Questions & Answers

What fields keep nano created devices from performing or assimulating ? Magnetic fields ? Are do they assimilate ?
Stoney Reply
why we need to study biomolecules, molecular biology in nanotechnology?
Adin Reply
yes I'm doing my masters in nanotechnology, we are being studying all these domains as well..
what school?
biomolecules are e building blocks of every organics and inorganic materials.
anyone know any internet site where one can find nanotechnology papers?
Damian Reply
sciencedirect big data base
Introduction about quantum dots in nanotechnology
Praveena Reply
what does nano mean?
Anassong Reply
nano basically means 10^(-9). nanometer is a unit to measure length.
do you think it's worthwhile in the long term to study the effects and possibilities of nanotechnology on viral treatment?
Damian Reply
absolutely yes
how to know photocatalytic properties of tio2 nanoparticles...what to do now
Akash Reply
it is a goid question and i want to know the answer as well
characteristics of micro business
for teaching engĺish at school how nano technology help us
Do somebody tell me a best nano engineering book for beginners?
s. Reply
there is no specific books for beginners but there is book called principle of nanotechnology
what is fullerene does it is used to make bukky balls
Devang Reply
are you nano engineer ?
fullerene is a bucky ball aka Carbon 60 molecule. It was name by the architect Fuller. He design the geodesic dome. it resembles a soccer ball.
what is the actual application of fullerenes nowadays?
That is a great question Damian. best way to answer that question is to Google it. there are hundreds of applications for buck minister fullerenes, from medical to aerospace. you can also find plenty of research papers that will give you great detail on the potential applications of fullerenes.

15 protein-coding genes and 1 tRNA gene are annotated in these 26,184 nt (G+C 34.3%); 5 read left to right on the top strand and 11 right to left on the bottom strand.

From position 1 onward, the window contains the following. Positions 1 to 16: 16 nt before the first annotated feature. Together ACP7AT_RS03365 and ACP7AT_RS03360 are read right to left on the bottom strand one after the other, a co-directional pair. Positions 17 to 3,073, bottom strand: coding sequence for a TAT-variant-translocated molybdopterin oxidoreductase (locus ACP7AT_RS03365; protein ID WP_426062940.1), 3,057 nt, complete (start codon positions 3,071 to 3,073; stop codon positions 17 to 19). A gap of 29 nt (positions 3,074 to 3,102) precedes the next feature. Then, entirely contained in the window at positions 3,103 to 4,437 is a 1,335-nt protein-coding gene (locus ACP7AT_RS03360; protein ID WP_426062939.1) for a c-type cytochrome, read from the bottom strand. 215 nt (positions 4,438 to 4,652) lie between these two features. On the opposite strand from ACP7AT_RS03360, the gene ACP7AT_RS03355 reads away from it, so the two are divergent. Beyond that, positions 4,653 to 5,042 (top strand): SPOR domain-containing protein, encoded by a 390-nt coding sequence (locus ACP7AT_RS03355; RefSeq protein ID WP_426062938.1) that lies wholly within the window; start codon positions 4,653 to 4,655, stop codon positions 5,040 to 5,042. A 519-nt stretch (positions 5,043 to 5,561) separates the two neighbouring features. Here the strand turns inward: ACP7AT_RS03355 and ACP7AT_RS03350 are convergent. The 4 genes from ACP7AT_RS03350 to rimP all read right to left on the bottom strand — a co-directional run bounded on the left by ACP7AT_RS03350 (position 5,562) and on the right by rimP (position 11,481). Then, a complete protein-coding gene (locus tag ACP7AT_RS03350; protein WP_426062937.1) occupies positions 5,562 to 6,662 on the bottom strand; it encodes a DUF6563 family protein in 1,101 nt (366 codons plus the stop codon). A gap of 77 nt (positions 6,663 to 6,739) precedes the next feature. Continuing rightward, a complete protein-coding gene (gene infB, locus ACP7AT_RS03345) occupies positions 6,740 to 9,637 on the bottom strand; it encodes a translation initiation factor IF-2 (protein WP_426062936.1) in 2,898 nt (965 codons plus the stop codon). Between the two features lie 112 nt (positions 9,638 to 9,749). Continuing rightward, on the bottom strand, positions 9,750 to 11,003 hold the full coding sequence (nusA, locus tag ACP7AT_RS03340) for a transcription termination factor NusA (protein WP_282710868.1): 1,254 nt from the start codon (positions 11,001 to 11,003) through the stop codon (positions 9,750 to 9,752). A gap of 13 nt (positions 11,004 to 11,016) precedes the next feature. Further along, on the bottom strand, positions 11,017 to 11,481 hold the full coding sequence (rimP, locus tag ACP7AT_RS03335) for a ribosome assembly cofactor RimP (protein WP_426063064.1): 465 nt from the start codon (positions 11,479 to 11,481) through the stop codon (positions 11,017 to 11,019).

what is the Synthesis, properties,and applications of carbon nano chemistry
Abhijith Reply
Mostly, they use nano carbon for electronics and for materials to be strengthened.
is Bucky paper clear?
carbon nanotubes has various application in fuel cells membrane, current research on cancer drug,and in electronics MEMS and NEMS etc
so some one know about replacing silicon atom with phosphorous in semiconductors device?
s. Reply
Yeah, it is a pain to say the least. You basically have to heat the substarte up to around 1000 degrees celcius then pass phosphene gas over top of it, which is explosive and toxic by the way, under very low pressure.
Do you know which machine is used to that process?
how to fabricate graphene ink ?
for screen printed electrodes ?
What is lattice structure?
s. Reply
of graphene you mean?
or in general
in general
Graphene has a hexagonal structure
On having this app for quite a bit time, Haven't realised there's a chat room in it.
what is biological synthesis of nanoparticles
Sanket Reply
what's the easiest and fastest way to the synthesize AgNP?
Damian Reply
how did you get the value of 2000N.What calculations are needed to arrive at it
Smarajit Reply
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Source:  OpenStax, Concept development studies in chemistry 2013. OpenStax CNX. Oct 07, 2013 Download for free at http://legacy.cnx.org/content/col11579/1.1